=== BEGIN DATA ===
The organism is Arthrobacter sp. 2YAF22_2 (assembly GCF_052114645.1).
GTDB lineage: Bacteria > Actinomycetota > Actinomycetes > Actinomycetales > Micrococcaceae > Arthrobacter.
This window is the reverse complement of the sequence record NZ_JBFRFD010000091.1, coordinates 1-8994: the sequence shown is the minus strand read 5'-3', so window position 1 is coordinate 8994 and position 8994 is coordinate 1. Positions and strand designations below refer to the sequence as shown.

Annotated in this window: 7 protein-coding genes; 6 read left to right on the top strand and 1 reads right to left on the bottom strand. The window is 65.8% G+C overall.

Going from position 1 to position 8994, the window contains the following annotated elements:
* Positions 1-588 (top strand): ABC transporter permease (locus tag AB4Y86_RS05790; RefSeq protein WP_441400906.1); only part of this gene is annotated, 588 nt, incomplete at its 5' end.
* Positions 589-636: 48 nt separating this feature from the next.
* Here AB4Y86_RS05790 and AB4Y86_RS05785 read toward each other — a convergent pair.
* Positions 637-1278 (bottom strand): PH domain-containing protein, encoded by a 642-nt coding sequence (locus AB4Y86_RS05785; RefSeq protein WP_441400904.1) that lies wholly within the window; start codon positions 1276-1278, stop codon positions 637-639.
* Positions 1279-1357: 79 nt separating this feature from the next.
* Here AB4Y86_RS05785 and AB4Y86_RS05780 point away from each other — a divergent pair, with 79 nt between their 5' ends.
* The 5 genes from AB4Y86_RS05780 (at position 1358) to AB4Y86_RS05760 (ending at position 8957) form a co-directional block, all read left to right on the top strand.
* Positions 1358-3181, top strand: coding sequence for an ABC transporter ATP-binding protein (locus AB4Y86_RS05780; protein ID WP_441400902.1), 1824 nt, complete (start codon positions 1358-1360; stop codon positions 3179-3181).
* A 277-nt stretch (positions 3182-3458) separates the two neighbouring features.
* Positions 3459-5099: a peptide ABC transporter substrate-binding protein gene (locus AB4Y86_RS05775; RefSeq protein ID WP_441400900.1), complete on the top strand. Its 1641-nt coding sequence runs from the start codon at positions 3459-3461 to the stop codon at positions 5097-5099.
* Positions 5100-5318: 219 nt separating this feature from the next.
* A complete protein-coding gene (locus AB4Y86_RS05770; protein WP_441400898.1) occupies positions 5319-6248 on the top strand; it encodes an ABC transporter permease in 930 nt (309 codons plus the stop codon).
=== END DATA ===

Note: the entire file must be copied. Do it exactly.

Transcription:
The organism is Arthrobacter sp. 2YAF22_2 (assembly GCF_052114645.1).
GTDB lineage: Bacteria > Actinomycetota > Actinomycetes > Actinomycetales > Micrococcaceae > Arthrobacter.
This window is the reverse complement of the sequence record NZ_JBFRFD010000091.1, coordinates 1-8994: the sequence shown is the minus strand read 5'-3', so window position 1 is coordinate 8994 and position 8994 is coordinate 1. Positions and strand designations below refer to the sequence as shown.

Annotated in this window: 7 protein-coding genes; 6 read left to right on the top strand and 1 reads right to left on the bottom strand. The window is 65.8% G+C overall.

Going from position 1 to position 8994, the window contains the following annotated elements:
* Positions 1-588 (top strand): ABC transporter permease (locus tag AB4Y86_RS05790; RefSeq protein WP_441400906.1); only part of this gene is annotated, 588 nt, incomplete at its 5' end.
* Positions 589-636: 48 nt separating this feature from the next.
* Here AB4Y86_RS05790 and AB4Y86_RS05785 read toward each other — a convergent pair.
* Positions 637-1278 (bottom strand): PH domain-containing protein, encoded by a 642-nt coding sequence (locus AB4Y86_RS05785; RefSeq protein WP_441400904.1) that lies wholly within the window; start codon positions 1276-1278, stop codon positions 637-639.
* Positions 1279-1357: 79 nt separating this feature from the next.
* Here AB4Y86_RS05785 and AB4Y86_RS05780 point away from each other — a divergent pair, with 79 nt between their 5' ends.
* The 5 genes from AB4Y86_RS05780 (at position 1358) to AB4Y86_RS05760 (ending at position 8957) form a co-directional block, all read left to right on the top strand.
* Positions 1358-3181, top strand: coding sequence for an ABC transporter ATP-binding protein (locus AB4Y86_RS05780; protein ID WP_441400902.1), 1824 nt, complete (start codon positions 1358-1360; stop codon positions 3179-3181).
* A 277-nt stretch (positions 3182-3458) separates the two neighbouring features.
* Positions 3459-5099: a peptide ABC transporter substrate-binding protein gene (locus AB4Y86_RS05775; RefSeq protein ID WP_441400900.1), complete on the top strand. Its 1641-nt coding sequence runs from the start codon at positions 3459-3461 to the stop codon at positions 5097-5099.
* Positions 5100-5318: 219 nt separating this feature from the next.
* A complete protein-coding gene (locus AB4Y86_RS05770; protein WP_441400898.1) occupies positions 5319-6248 on the top strand; it encodes an ABC transporter permease in 930 nt (309 codons plus the stop codon).